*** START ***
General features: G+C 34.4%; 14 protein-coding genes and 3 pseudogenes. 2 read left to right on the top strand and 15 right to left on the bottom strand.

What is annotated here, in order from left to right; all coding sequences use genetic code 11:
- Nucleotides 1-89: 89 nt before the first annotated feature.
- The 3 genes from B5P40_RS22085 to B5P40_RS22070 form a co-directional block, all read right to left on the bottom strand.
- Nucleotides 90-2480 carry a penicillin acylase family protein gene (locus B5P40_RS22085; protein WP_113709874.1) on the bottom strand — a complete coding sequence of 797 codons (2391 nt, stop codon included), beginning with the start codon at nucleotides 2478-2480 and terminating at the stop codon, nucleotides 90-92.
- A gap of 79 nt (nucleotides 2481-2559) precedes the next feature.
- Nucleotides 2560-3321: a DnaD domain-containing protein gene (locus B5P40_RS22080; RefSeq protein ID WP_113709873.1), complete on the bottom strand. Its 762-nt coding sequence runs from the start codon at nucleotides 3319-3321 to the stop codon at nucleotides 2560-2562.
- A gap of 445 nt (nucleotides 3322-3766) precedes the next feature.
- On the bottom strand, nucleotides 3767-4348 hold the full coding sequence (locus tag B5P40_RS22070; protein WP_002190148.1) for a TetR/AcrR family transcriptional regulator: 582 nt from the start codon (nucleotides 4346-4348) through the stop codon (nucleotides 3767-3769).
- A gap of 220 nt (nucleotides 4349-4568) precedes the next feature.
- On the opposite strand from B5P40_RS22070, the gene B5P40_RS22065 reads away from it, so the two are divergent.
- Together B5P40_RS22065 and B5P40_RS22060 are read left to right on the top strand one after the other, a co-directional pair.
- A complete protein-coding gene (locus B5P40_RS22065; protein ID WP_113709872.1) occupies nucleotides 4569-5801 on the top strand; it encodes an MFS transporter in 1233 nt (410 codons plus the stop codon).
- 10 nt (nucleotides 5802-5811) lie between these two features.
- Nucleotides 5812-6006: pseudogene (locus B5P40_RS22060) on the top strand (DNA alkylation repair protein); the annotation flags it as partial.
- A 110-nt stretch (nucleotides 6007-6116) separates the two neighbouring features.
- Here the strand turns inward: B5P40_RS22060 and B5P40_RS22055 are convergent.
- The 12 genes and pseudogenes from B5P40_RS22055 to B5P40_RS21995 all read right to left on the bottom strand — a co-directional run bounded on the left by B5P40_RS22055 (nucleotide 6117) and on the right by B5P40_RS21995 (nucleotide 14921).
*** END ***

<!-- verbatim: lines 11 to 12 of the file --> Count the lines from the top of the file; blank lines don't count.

- On the opposite strand from B5P40_RS22070, the gene B5P40_RS22065 reads away from it, so the two are divergent.
- Together B5P40_RS22065 and B5P40_RS22060 are read left to right on the top strand one after the other, a co-directional pair.